I have been following the launch of the Union Theology website with interest over the past couple of weeks and today, I finally had a chance to glance at it. From the quick look that I’ve taken, it seems to be a very worthwhile resource. Those who are students of theology either by profession or interest should bookmark it in their browser.
I was a little disappointed, though not surprised to see that there is no section in the resources section devoted to mission. However, I did a quick search and came up with some interesting articles. The one I’d like to highlight here is by David Miller and simply entitled Missiology and is an interesting, though somewhat flawed overview of the subject.
The article gives a quick tour of various aspects of missiology along the following lines:
- About the discipline
- Key Current Issues in Missiology
- What is mission
- Paradigm shift in mission
- missio Dei
- Dialogue and the relation with other religions
- Evangelism, development and transformation
- Pentecostalism and the growth of non-Western Christianity
- Mission and the Western World
- Particular evangelical discussions
- Missiology’s contribution to theology
- Key Books
I would highlight the section on Contextualisation as being particularly helpful (especially coming from a Reformed source).
Evangelicals are often cautious about contextualisation and contextual expressions of theology. This is partly because these have often emerged from liberal churches which place less emphasis on the authority of Scripture, and which are more willing to adopt local resources from a culture’s pre-Christian or non-Christian tradition. It is, however, partly because Western evangelicals are also culturally blinkered. We assume that our own expressions of Christian faith and practice are somehow “pure” and untainted by our culture, but, as Bosch and others have demonstrated, Western evangelicalism is strongly influenced by modernity and the Enlightenment. Increasingly, evangelicals involved in mission both as missiologists and as practitioners have embraced the concept of contextualisation, seeing it as vital to enable Christianity to be expressed in culturally appropriate forms, and to be freed from its image as a western religion.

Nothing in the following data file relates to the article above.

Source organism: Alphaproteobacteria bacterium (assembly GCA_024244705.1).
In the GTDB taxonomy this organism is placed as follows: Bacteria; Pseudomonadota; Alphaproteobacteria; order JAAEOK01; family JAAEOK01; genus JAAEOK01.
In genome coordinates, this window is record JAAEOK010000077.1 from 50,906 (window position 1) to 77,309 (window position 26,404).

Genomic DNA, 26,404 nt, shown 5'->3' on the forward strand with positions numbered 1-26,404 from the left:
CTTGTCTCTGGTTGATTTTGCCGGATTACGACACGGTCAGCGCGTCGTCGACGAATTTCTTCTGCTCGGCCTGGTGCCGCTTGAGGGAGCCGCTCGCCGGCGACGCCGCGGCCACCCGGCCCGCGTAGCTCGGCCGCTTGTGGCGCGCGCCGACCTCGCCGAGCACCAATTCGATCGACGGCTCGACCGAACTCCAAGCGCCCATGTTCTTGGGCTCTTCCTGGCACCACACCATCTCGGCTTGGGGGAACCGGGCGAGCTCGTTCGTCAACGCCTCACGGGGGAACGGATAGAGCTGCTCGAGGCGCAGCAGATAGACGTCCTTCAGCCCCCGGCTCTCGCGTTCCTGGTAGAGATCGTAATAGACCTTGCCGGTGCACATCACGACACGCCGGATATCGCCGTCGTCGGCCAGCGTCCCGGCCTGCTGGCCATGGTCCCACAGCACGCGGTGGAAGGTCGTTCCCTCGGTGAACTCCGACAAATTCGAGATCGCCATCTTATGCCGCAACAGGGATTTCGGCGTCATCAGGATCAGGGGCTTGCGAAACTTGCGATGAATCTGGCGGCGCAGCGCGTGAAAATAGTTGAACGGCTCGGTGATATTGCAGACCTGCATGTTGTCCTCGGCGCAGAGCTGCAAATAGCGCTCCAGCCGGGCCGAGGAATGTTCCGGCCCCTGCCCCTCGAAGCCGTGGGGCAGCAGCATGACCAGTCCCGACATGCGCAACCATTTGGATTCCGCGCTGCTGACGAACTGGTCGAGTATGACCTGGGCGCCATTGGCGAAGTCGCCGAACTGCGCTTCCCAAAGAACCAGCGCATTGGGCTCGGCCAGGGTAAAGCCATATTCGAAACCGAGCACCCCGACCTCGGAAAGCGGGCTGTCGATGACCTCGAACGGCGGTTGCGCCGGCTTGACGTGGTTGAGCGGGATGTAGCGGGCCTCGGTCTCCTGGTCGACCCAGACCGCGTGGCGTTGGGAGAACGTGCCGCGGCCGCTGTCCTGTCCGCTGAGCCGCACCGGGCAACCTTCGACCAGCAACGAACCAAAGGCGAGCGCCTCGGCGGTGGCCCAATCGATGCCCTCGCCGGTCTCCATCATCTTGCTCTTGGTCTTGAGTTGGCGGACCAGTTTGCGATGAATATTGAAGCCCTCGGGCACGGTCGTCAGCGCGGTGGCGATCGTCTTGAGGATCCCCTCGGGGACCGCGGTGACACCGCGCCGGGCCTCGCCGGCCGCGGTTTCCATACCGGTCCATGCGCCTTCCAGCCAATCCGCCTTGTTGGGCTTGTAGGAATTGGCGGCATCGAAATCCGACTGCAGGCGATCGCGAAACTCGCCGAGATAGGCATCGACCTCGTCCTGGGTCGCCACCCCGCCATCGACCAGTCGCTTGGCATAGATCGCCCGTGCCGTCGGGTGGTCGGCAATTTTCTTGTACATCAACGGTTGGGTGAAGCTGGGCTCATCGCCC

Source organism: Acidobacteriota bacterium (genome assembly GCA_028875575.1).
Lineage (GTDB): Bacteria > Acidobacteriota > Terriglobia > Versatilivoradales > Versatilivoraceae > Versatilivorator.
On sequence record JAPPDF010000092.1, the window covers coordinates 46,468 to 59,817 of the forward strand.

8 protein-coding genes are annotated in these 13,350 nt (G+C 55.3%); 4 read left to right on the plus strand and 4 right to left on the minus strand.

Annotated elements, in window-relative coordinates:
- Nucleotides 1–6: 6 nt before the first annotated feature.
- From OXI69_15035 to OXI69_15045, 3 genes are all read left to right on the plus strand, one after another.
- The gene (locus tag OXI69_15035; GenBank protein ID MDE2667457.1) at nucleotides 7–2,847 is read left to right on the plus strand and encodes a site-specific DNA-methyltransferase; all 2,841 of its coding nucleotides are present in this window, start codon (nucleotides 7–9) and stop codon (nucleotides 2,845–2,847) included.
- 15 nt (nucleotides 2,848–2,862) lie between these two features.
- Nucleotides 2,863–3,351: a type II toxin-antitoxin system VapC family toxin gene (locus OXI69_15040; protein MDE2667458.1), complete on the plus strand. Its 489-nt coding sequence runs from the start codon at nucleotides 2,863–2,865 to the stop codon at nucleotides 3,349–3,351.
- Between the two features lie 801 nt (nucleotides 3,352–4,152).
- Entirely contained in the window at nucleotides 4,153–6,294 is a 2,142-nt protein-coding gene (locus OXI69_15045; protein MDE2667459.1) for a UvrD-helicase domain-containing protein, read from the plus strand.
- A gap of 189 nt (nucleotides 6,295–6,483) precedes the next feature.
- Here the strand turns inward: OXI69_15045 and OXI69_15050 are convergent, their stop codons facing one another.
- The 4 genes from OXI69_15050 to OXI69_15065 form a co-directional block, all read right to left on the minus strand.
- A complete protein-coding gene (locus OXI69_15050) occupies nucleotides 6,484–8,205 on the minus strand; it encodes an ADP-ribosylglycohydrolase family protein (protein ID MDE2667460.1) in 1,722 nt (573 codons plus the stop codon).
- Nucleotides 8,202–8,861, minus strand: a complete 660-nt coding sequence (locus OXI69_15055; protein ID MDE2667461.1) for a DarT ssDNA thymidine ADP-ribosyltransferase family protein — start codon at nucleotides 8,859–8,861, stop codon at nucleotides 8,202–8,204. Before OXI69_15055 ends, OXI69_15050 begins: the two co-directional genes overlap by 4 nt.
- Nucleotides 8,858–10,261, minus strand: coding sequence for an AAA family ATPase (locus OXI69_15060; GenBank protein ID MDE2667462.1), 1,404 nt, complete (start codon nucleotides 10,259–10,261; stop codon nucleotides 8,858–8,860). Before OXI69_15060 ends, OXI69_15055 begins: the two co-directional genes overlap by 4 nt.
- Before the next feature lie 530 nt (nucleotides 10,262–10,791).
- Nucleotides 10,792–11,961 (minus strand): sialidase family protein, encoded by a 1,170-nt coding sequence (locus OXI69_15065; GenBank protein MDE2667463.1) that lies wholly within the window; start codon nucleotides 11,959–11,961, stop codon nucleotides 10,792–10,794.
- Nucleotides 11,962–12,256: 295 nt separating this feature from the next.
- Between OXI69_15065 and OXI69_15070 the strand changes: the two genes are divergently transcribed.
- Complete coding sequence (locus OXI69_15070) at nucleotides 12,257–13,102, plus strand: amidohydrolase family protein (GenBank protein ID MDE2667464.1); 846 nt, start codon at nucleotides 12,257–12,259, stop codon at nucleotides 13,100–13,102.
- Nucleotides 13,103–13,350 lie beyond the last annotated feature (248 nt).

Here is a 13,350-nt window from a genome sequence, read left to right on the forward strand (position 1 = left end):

Less helpful is the section on the growth of non-Western Christianity. It’s not that there is anything particularly wrong here, it is simply too short, not doing justice to the theme and leaving the article unbalanced.
Where I would take more issue with the article is in its treatment of missio Dei, which is rather outdated and does not reflect the current state of Evangelical or wider mission thinking on the missio Dei. He writes:
Evangelicals are right to be critical of this approach (and their concerns are also held by other conservative Christians), because it often ignores the issues of human fallen-ness, the call for repentance which accompanied Jesus’ teaching on the Kingdom, the NT emphasis on the Lordship of Christ, and the whole eschatological dimension of Scripture.
The problem is that Miller identifies missio Dei thinking with one, rather narrow, approach to mission theology and does not acknowledge that Evangelical and other Conservative missiologists have taken up the theme within a much more biblically based framework (you can find a list of kouyanet posts on missio Dei here). This reveals a problem with Miller’s paper and perhaps a deeper problem for the Union site if they wish to be a repository of information for students and scholars; it is impossible to tell when the paper was written.
My suspicion is that this paper is at least ten years old. This is reflected by the writing on missio Dei, but also by the bibliography which doesn’t cite any book published after 2001. No article giving an overview of missiology which was written after 2010 could be considered complete without a reference to Chris Wright’s The mission of God: Unlocking the Bible’s Grand Narrative and there are a number of other key works which are missing from Miller’s list – take a look at my selection of mission books.
I’m not sure how typical this article is of the rest of the Union Theology site, but it would be helpful if the curators could date things so that they can be read in appropriate context. In the meantime, I’d modestly suggest that kouyanet is a better place to get an overview of missiological thinking.